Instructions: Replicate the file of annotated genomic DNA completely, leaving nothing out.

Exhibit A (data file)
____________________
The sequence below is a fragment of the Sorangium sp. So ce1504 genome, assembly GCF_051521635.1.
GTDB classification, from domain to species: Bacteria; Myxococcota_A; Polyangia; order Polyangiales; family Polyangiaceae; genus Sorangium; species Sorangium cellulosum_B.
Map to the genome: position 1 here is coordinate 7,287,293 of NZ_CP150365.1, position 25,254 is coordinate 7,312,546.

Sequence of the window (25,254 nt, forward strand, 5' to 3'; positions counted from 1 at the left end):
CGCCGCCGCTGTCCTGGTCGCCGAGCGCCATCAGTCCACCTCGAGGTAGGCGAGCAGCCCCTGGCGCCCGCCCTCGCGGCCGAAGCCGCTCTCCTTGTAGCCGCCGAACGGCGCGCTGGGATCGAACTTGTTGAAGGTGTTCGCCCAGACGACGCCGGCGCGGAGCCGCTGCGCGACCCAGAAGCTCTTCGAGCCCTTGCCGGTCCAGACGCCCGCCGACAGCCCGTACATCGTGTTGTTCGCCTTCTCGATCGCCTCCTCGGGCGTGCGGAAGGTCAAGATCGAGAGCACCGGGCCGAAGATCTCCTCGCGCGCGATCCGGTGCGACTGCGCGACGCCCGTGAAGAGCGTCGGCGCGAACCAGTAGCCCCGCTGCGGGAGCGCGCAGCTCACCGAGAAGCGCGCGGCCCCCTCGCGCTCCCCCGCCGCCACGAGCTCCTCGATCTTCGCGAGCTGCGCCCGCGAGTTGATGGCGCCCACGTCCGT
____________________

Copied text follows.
The sequence below is a fragment of the Sorangium sp. So ce1504 genome, assembly GCF_051521635.1.
GTDB classification, from domain to species: Bacteria; Myxococcota_A; Polyangia; order Polyangiales; family Polyangiaceae; genus Sorangium; species Sorangium cellulosum_B.
Map to the genome: position 1 here is coordinate 7,287,293 of NZ_CP150365.1, position 25,254 is coordinate 7,312,546.

Sequence of the window (25,254 nt, forward strand, 5' to 3'; positions counted from 1 at the left end):
CGCCGCCGCTGTCCTGGTCGCCGAGCGCCATCAGTCCACCTCGAGGTAGGCGAGCAGCCCCTGGCGCCCGCCCTCGCGGCCGAAGCCGCTCTCCTTGTAGCCGCCGAACGGCGCGCTGGGATCGAACTTGTTGAAGGTGTTCGCCCAGACGACGCCGGCGCGGAGCCGCTGCGCGACCCAGAAGCTCTTCGAGCCCTTGCCGGTCCAGACGCCCGCCGACAGCCCGTACATCGTGTTGTTCGCCTTCTCGATCGCCTCCTCGGGCGTGCGGAAGGTCAAGATCGAGAGCACCGGGCCGAAGATCTCCTCGCGCGCGATCCGGTGCGACTGCGCGACGCCCGTGAAGAGCGTCGGCGCGAACCAGTAGCCCCGCTGCGGGAGCGCGCAGCTCACCGAGAAGCGCGCGGCCCCCTCGCGCTCCCCCGCCGCCACGAGCTCCTCGATCTTCGCGAGCTGCGCCCGCGAGTTGATGGCGCCCACGTCCGT